150, 150th Anniversary, America, AMHudlow, Civil War, confederate, creative, fear, fiction, Gettysberg, Grant, guns, History, Lincoln, North, Robert E Lee, Slavery, soilder, South, stories, story, Union, United States, War, writing
When the scared-looking soldier stepped out of the woods with his hands raised I was pretty sure that he wanted to surrender but my sergeant shot him anyway. “What was that for? He was surrendering?” I yelled at Sergeant Kelly as he lowered his rifle. “This is a war damnit! We have to kill some people.” He said as he went through the newly deceased soldiers clothes looking for ammunition. “But he was only a boy.” I said barley above a whisper. “Well blame his Mama for letting him join the army, William, now let’s move out”
An hour or two of marching really leaves you a long time to think about what your doing and why. All I knew was that this Civil war had to end soon because I hated the fact we were fighting brother versus brother, North versus South. The fighting was cruel and heartless; I mean Sergeant Kelly just killed a boy without a second thought. That was a boy about my age maybe a little younger. That could have been me. Then I would never go home again. I would never see Mama again. I would lose Caroline forever. I plan to marry that girl when I get home. We would live together on a small farm near the Mississippi river and would have the house slave help take care of the baby. But for now all I have to do is outlive this here war.
We finally arrived at our small bleak camp around 6:00pm, just as the sun was settin’ in the big orange and pink sky. Some of the men re-lit the fire at the center of our encampment. Steven Clark pulled out his guitar from his tent and sat on a log near the fire and started to sing a song, hoping to bring some positive morale back to our rundown regiment. Our supplies were waning so we were always hungry, cold, and miserable, little could help us. A few boys around 17 had made a cross out of rifles had started to pray that a shipment of supplies would come and for their lives.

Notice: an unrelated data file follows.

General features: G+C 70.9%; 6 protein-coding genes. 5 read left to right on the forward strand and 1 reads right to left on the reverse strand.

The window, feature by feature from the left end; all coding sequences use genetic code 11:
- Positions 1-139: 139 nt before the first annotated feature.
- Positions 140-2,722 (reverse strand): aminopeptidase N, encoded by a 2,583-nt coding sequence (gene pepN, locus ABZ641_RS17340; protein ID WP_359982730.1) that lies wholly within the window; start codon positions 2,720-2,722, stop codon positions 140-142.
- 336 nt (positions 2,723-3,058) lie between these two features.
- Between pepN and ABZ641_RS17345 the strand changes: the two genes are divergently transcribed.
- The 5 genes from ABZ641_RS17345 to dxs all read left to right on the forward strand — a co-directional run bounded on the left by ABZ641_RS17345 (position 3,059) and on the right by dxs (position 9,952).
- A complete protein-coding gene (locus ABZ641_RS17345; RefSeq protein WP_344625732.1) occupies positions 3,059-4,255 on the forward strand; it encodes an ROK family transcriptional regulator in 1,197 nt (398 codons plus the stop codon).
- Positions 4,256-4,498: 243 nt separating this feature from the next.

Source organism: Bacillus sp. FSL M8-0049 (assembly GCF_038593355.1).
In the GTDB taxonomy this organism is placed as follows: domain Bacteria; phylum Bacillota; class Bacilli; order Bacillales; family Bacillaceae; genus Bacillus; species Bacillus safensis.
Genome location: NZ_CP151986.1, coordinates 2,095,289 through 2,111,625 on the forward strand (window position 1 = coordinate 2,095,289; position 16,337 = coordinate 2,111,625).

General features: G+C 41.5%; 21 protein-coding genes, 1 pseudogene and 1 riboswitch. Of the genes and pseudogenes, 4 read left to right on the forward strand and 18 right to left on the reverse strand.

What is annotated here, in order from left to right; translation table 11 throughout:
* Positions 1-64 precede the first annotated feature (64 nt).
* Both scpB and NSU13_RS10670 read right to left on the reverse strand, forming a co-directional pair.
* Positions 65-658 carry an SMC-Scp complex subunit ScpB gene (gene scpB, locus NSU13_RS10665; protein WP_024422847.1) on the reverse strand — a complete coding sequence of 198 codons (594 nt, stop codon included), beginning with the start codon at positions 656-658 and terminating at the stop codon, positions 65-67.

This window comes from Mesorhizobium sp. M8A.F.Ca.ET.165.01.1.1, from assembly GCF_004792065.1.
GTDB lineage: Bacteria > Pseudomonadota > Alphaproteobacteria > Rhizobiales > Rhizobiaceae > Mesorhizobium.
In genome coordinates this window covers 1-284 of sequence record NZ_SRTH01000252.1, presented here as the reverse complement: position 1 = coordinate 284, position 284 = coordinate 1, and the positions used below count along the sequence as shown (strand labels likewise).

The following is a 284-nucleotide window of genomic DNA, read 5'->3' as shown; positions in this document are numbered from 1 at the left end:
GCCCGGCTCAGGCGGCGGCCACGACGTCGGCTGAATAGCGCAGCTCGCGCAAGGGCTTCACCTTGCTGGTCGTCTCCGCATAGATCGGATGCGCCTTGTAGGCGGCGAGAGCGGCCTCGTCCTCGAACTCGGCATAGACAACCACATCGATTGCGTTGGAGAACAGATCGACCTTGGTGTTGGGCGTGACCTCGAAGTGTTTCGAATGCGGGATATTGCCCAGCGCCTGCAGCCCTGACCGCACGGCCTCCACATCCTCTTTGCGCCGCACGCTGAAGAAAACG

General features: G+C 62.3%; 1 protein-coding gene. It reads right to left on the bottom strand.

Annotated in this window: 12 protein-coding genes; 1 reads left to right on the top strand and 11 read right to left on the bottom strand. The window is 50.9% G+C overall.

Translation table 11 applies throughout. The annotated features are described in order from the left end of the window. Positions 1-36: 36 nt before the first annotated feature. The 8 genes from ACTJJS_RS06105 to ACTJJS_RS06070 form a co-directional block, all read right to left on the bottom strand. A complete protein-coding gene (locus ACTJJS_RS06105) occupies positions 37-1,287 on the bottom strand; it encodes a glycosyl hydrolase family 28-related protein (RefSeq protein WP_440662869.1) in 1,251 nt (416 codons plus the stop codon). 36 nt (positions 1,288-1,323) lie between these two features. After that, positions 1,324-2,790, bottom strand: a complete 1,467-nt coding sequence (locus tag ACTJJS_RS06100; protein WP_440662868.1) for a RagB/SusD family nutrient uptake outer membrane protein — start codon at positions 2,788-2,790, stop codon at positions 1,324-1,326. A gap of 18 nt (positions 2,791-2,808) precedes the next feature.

The moon shined bright over the little camp in the marshes of Louisiana. Laughter and music hovered in the air around it. The orange glow of the fire crept through the trees making the worn soldiers seem somewhat at peace. To me it reminded me of that battle we had at Gettysburg. So many of my friends died in front of me or in my arms. I thought about how my best friend Matthew got shot in the belly. As I cradled him in my arms I whispered to him “Don’t go Matt, I need you here with me.” He weakly smiled at me trying to mask the pain, “I have to go William. Tell Eva That I love her and give my Mama my cap.” He coughed up some blood that I quickly wiped away with my sleeve. He closed his eyes slowly and his head just fell to the side. I haven’t cried that much since my Papa died when I was 8.
I was disrupted from my thoughts when a lanky solider with a cut on his left temple and dirt staining his face and hands. “THEY’RE COMING!” He said as he tumbled into camp. Sergeant Kelly shot up from his war journals. “Calm down, son. Private Johnson get him some water!” He barked. “No time.” The soldier wheezed. “The Yanks are coming to this camp in 30 minutes, you NEED to get ready.” “You heard the man, GET THE MEN ASSEMBLED!” Kelly yelled at Private Johnson. Johnson raced off.
All of us were positioned around the camp waiting for our enemy. Waiting to live or waiting to die, we weren’t quite sure.
In the silence of the night you fear every small noise you hear.
A sharp whip like crack suddenly filled the air. 5 of my fellow my men collapsed, bleeding from the new holes in their chests and legs. “Fire at will!” A Confederate officer yelled. I shook as I raised my rifle, closing my left eye for better aim. I fired, but missed. The Union soldiers were now coming through the clouds smoke that our gunpowder made. The two sides ran for each other, bayonets out for the kill. The battle had begun. I was in the middle a madding blur of guns, bayonets, blood and bodies. The smell of sulfur and iron filled the air. Blood soaked the grass beneath our feet, a slippery black mess